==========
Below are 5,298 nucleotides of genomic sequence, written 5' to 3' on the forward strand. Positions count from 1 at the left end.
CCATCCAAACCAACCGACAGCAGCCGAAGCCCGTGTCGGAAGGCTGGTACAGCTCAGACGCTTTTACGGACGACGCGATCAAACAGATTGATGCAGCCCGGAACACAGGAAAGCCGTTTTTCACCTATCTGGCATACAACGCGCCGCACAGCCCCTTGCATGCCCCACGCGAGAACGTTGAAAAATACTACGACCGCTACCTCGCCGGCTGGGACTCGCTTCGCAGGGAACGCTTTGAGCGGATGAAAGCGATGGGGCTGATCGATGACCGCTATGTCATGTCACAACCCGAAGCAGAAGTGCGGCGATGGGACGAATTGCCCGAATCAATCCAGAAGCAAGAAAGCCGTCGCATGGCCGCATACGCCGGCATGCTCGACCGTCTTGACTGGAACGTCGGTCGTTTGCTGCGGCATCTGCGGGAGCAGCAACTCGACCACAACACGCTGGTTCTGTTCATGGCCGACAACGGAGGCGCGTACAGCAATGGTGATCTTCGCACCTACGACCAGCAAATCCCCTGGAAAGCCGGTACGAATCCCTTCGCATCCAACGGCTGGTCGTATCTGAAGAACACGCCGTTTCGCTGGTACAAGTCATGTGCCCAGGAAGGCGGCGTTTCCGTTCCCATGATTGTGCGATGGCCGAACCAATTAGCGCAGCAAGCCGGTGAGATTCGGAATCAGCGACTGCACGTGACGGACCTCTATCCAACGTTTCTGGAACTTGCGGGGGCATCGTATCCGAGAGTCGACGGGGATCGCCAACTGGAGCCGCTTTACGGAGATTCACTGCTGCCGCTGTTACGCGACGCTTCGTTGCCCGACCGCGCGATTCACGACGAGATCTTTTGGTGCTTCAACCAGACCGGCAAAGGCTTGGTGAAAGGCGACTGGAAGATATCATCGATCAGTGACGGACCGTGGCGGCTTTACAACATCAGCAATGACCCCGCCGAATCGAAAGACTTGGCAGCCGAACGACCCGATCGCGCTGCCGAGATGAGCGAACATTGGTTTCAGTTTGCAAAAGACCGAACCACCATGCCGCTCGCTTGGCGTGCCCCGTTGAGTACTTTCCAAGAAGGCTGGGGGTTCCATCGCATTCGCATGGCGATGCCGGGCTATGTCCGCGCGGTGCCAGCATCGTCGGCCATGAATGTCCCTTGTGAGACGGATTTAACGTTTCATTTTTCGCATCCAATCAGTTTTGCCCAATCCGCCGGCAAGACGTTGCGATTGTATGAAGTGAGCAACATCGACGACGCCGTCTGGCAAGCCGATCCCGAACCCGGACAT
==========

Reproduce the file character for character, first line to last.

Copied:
Below are 5,298 nucleotides of genomic sequence, written 5' to 3' on the forward strand. Positions count from 1 at the left end.
CCATCCAAACCAACCGACAGCAGCCGAAGCCCGTGTCGGAAGGCTGGTACAGCTCAGACGCTTTTACGGACGACGCGATCAAACAGATTGATGCAGCCCGGAACACAGGAAAGCCGTTTTTCACCTATCTGGCATACAACGCGCCGCACAGCCCCTTGCATGCCCCACGCGAGAACGTTGAAAAATACTACGACCGCTACCTCGCCGGCTGGGACTCGCTTCGCAGGGAACGCTTTGAGCGGATGAAAGCGATGGGGCTGATCGATGACCGCTATGTCATGTCACAACCCGAAGCAGAAGTGCGGCGATGGGACGAATTGCCCGAATCAATCCAGAAGCAAGAAAGCCGTCGCATGGCCGCATACGCCGGCATGCTCGACCGTCTTGACTGGAACGTCGGTCGTTTGCTGCGGCATCTGCGGGAGCAGCAACTCGACCACAACACGCTGGTTCTGTTCATGGCCGACAACGGAGGCGCGTACAGCAATGGTGATCTTCGCACCTACGACCAGCAAATCCCCTGGAAAGCCGGTACGAATCCCTTCGCATCCAACGGCTGGTCGTATCTGAAGAACACGCCGTTTCGCTGGTACAAGTCATGTGCCCAGGAAGGCGGCGTTTCCGTTCCCATGATTGTGCGATGGCCGAACCAATTAGCGCAGCAAGCCGGTGAGATTCGGAATCAGCGACTGCACGTGACGGACCTCTATCCAACGTTTCTGGAACTTGCGGGGGCATCGTATCCGAGAGTCGACGGGGATCGCCAACTGGAGCCGCTTTACGGAGATTCACTGCTGCCGCTGTTACGCGACGCTTCGTTGCCCGACCGCGCGATTCACGACGAGATCTTTTGGTGCTTCAACCAGACCGGCAAAGGCTTGGTGAAAGGCGACTGGAAGATATCATCGATCAGTGACGGACCGTGGCGGCTTTACAACATCAGCAATGACCCCGCCGAATCGAAAGACTTGGCAGCCGAACGACCCGATCGCGCTGCCGAGATGAGCGAACATTGGTTTCAGTTTGCAAAAGACCGAACCACCATGCCGCTCGCTTGGCGTGCCCCGTTGAGTACTTTCCAAGAAGGCTGGGGGTTCCATCGCATTCGCATGGCGATGCCGGGCTATGTCCGCGCGGTGCCAGCATCGTCGGCCATGAATGTCCCTTGTGAGACGGATTTAACGTTTCATTTTTCGCATCCAATCAGTTTTGCCCAATCCGCCGGCAAGACGTTGCGATTGTATGAAGTGAGCAACATCGACGACGCCGTCTGGCAAGCCGATCCCGAACCCGGACAT